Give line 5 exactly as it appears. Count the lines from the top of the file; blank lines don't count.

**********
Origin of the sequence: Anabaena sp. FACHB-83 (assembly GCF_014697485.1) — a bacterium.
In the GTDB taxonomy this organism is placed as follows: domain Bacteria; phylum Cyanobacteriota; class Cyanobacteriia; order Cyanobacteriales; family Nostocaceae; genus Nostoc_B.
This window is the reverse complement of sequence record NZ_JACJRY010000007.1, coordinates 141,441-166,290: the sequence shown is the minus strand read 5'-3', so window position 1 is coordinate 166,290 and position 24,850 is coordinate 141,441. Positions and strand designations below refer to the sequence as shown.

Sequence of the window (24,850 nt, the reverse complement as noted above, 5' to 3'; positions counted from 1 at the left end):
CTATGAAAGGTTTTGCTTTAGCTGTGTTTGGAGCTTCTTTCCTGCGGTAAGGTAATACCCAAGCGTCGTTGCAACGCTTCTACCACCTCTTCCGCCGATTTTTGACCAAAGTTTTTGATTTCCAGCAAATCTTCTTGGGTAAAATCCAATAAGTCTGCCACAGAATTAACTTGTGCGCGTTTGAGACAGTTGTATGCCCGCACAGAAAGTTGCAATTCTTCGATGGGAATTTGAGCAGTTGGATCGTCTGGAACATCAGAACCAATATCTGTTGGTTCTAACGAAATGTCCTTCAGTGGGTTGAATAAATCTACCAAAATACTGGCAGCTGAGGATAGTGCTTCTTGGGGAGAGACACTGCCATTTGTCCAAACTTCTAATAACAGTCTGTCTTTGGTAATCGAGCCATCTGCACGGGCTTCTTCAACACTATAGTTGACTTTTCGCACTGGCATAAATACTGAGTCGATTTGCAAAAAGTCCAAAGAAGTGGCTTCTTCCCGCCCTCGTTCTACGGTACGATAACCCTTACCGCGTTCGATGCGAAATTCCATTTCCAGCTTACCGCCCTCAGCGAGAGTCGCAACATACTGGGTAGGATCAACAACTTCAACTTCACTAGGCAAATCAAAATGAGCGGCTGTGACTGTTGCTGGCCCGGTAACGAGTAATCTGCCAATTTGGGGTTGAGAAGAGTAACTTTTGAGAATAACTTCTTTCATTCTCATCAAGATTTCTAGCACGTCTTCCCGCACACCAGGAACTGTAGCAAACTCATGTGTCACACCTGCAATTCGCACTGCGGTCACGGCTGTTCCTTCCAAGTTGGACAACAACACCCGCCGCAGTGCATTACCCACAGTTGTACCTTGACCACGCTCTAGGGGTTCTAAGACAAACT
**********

CTATGAAAGGTTTTGCTTTAGCTGTGTTTGGAGCTTCTTTCCTGCGGTAAGGTAATACCCAAGCGTCGTTGCAACGCTTCTACCACCTCTTCCGCCGATTTTTGACCAAAGTTTTTGATTTCCAGCAAATCTTCTTGGGTAAAATCCAATAAGTCTGCCACAGAATTAACTTGTGCGCGTTTGAGACAGTTGTATGCCCGCACAGAAAGTTGCAATTCTTCGATGGGAATTTGAGCAGTTGGATCGTCTGGAACATCAGAACCAATATCTGTTGGTTCTAACGAAATGTCCTTCAGTGGGTTGAATAAATCTACCAAAATACTGGCAGCTGAGGATAGTGCTTCTTGGGGAGAGACACTGCCATTTGTCCAAACTTCTAATAACAGTCTGTCTTTGGTAATCGAGCCATCTGCACGGGCTTCTTCAACACTATAGTTGACTTTTCGCACTGGCATAAATACTGAGTCGATTTGCAAAAAGTCCAAAGAAGTGGCTTCTTCCCGCCCTCGTTCTACGGTACGATAACCCTTACCGCGTTCGATGCGAAATTCCATTTCCAGCTTACCGCCCTCAGCGAGAGTCGCAACATACTGGGTAGGATCAACAACTTCAACTTCACTAGGCAAATCAAAATGAGCGGCTGTGACTGTTGCTGGCCCGGTAACGAGTAATCTGCCAATTTGGGGTTGAGAAGAGTAACTTTTGAGAATAACTTCTTTCATTCTCATCAAGATTTCTAGCACGTCTTCCCGCACACCAGGAACTGTAGCAAACTCATGTGTCACACCTGCAATTCGCACTGCGGTCACGGCTGTTCCTTCCAAGTTGGACAACAACACCCGCCGCAGTGCATTACCCACAGTTGTACCTTGACCACGCTCTAGGGGTTCTAAGACAAACT